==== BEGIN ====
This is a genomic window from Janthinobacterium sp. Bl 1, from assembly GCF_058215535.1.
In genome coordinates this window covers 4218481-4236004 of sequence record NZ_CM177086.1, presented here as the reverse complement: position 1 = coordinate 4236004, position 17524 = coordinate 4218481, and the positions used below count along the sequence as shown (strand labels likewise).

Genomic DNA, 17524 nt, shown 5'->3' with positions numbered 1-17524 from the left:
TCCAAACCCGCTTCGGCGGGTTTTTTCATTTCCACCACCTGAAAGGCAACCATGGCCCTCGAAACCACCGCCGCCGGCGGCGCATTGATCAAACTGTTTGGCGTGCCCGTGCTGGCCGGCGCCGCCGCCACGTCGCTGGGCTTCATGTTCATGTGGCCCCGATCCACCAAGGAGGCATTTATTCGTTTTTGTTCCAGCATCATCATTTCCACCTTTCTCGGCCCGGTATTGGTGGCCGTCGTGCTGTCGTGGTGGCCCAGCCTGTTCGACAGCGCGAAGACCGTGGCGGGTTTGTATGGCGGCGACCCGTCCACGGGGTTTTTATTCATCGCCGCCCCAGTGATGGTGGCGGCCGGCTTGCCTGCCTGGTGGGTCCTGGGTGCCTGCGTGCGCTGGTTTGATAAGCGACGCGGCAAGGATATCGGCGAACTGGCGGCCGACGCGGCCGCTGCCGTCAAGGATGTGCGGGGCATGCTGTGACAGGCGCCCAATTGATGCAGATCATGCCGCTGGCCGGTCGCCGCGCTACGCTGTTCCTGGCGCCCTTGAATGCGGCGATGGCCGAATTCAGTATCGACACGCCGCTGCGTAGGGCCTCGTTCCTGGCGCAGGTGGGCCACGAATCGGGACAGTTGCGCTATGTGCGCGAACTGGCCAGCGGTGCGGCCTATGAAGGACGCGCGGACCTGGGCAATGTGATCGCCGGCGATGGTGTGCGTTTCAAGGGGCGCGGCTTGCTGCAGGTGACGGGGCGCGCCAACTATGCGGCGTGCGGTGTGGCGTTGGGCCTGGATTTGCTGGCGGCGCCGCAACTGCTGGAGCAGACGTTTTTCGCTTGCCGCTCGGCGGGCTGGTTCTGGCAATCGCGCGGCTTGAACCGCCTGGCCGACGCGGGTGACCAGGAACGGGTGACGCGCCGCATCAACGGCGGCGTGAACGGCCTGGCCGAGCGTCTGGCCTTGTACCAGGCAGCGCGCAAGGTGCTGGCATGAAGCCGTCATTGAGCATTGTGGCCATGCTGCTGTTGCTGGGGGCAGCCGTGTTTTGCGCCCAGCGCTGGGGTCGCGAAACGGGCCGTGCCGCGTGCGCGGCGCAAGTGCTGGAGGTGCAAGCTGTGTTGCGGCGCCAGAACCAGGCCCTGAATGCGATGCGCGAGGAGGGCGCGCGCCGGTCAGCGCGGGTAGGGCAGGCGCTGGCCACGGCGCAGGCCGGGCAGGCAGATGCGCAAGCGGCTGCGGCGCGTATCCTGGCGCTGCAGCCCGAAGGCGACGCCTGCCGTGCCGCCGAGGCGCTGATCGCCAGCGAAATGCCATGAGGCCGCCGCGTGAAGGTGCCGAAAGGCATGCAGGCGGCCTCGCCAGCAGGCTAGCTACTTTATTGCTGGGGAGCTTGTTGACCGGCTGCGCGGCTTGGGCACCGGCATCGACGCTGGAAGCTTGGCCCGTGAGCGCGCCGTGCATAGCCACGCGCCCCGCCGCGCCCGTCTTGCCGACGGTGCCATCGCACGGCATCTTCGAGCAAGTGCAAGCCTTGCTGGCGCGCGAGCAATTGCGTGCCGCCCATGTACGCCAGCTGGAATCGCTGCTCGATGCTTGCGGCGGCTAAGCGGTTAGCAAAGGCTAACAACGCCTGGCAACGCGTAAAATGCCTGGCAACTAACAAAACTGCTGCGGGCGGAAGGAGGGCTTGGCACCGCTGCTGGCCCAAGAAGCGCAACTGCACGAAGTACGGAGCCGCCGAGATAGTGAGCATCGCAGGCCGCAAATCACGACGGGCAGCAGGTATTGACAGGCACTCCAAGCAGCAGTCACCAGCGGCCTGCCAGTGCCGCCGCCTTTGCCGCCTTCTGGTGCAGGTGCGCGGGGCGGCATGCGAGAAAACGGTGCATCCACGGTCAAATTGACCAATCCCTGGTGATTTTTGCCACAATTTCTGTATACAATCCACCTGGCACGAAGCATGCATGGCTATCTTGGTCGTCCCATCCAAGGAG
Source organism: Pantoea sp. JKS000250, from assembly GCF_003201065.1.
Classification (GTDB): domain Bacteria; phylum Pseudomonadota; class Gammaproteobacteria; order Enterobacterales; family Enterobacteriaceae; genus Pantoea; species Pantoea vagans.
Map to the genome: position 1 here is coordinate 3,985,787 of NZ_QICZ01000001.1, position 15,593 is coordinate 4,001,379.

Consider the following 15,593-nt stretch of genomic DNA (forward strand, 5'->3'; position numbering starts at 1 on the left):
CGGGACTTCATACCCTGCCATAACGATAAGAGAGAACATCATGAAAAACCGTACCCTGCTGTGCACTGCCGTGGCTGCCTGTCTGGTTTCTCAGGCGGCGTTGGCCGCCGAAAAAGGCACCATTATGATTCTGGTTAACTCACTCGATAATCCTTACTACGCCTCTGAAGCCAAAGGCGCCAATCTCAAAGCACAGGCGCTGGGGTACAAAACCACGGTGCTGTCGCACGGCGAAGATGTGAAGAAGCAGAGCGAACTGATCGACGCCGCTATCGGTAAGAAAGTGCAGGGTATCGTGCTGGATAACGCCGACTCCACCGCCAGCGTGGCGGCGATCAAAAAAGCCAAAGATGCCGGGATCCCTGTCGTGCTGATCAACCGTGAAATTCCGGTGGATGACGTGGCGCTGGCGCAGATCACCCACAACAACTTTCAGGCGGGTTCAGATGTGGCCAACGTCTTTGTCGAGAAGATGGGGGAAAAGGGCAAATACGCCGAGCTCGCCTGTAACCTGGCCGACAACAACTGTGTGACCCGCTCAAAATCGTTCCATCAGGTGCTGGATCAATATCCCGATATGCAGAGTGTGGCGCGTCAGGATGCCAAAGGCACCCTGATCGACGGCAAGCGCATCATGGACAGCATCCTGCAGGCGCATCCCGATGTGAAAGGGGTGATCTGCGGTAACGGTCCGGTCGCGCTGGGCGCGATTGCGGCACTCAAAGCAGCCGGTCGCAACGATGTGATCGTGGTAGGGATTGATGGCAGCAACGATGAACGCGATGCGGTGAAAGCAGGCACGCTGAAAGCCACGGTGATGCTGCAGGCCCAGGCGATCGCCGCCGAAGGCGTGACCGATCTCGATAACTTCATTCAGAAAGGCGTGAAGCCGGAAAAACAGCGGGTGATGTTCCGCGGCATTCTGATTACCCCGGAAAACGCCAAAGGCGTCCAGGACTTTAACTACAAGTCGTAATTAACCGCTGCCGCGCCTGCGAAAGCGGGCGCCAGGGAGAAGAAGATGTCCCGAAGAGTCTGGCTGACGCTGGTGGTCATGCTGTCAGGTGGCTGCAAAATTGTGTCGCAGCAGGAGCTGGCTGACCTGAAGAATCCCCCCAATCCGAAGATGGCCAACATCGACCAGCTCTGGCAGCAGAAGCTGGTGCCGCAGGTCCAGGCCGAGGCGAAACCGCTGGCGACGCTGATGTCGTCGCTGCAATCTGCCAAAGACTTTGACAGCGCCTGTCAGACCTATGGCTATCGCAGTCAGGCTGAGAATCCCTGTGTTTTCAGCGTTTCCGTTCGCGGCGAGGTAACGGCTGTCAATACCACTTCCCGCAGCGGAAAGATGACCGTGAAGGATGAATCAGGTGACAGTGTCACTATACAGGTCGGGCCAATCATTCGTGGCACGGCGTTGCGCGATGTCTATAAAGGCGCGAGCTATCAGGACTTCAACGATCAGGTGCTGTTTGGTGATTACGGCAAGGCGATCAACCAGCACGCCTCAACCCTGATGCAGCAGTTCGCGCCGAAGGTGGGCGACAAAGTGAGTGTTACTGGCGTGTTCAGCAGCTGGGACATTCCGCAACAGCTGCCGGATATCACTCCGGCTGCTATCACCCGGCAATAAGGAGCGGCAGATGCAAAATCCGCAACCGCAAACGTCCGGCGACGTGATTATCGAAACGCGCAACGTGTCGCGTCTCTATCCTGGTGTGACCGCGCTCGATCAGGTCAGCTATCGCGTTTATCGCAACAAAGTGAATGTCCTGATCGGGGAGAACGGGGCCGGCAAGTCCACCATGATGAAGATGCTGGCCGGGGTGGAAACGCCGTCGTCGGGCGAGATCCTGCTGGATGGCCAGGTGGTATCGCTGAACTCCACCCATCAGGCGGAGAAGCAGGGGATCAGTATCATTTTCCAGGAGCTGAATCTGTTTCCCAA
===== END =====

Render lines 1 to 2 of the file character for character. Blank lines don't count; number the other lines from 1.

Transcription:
This is a genomic window from Janthinobacterium sp. Bl 1, from assembly GCF_058215535.1.
In genome coordinates this window covers 4218481-4236004 of sequence record NZ_CM177086.1, presented here as the reverse complement: position 1 = coordinate 4236004, position 17524 = coordinate 4218481, and the positions used below count along the sequence as shown (strand labels likewise).